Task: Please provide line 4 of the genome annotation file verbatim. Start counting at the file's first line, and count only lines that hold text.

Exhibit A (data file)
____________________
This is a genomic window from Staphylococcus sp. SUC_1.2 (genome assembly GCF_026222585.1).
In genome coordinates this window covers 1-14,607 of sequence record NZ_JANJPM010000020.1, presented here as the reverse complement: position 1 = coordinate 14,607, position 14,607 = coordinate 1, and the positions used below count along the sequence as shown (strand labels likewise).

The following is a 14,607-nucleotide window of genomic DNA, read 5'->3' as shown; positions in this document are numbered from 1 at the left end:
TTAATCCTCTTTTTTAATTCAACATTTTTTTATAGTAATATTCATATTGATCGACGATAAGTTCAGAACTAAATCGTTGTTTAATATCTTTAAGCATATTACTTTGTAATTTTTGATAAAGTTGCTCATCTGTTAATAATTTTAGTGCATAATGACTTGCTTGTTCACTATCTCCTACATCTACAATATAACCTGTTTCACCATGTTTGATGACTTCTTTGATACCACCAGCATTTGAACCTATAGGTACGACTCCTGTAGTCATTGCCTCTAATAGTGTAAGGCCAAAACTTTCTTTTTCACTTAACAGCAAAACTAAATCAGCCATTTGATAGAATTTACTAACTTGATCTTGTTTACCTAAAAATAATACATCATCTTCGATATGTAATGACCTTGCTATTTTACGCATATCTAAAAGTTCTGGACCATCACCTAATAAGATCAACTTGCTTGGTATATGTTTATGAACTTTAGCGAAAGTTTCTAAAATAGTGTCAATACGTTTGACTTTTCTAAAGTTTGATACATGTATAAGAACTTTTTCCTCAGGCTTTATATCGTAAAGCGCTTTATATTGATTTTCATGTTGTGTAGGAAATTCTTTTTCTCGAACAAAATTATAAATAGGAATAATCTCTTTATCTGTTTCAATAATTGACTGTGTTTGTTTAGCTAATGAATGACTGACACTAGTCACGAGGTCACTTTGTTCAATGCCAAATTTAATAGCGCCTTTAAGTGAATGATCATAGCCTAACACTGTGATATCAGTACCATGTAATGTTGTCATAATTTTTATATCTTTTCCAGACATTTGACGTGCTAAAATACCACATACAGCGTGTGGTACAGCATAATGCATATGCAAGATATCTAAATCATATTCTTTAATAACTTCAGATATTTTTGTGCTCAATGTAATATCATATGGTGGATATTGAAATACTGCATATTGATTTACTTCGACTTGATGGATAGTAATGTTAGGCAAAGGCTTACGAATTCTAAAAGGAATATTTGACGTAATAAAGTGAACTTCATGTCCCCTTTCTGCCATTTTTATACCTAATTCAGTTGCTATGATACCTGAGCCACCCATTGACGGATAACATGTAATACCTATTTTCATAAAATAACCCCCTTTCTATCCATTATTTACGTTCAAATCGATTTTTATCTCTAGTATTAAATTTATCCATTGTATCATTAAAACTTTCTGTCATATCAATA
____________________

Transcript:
TTAATCCTCTTTTTTAATTCAACATTTTTTTATAGTAATATTCATATTGATCGACGATAAGTTCAGAACTAAATCGTTGTTTAATATCTTTAAGCATATTACTTTGTAATTTTTGATAAAGTTGCTCATCTGTTAATAATTTTAGTGCATAATGACTTGCTTGTTCACTATCTCCTACATCTACAATATAACCTGTTTCACCATGTTTGATGACTTCTTTGATACCACCAGCATTTGAACCTATAGGTACGACTCCTGTAGTCATTGCCTCTAATAGTGTAAGGCCAAAACTTTCTTTTTCACTTAACAGCAAAACTAAATCAGCCATTTGATAGAATTTACTAACTTGATCTTGTTTACCTAAAAATAATACATCATCTTCGATATGTAATGACCTTGCTATTTTACGCATATCTAAAAGTTCTGGACCATCACCTAATAAGATCAACTTGCTTGGTATATGTTTATGAACTTTAGCGAAAGTTTCTAAAATAGTGTCAATACGTTTGACTTTTCTAAAGTTTGATACATGTATAAGAACTTTTTCCTCAGGCTTTATATCGTAAAGCGCTTTATATTGATTTTCATGTTGTGTAGGAAATTCTTTTTCTCGAACAAAATTATAAATAGGAATAATCTCTTTATCTGTTTCAATAATTGACTGTGTTTGTTTAGCTAATGAATGACTGACACTAGTCACGAGGTCACTTTGTTCAATGCCAAATTTAATAGCGCCTTTAAGTGAATGATCATAGCCTAACACTGTGATATCAGTACCATGTAATGTTGTCATAATTTTTATATCTTTTCCAGACATTTGACGTGCTAAAATACCACATACAGCGTGTGGTACAGCATAATGCATATGCAAGATATCTAAATCATATTCTTTAATAACTTCAGATATTTTTGTGCTCAATGTAATATCATATGGTGGATATTGAAATACTGCATATTGATTTACTTCGACTTGATGGATAGTAATGTTAGGCAAAGGCTTACGAATTCTAAAAGGAATATTTGACGTAATAAAGTGAACTTCATGTCCCCTTTCTGCCATTTTTATACCTAATTCAGTTGCTATGATACCTGAGCCACCCATTGACGGATAACATGTAATACCTATTTTCATAAAATAACCCCCTTTCTATCCATTATTTACGTTCAAATCGATTTTTATCTCTAGTATTAAATTTATCCATTGTATCATTAAAACTTTCTGTCATATCAATA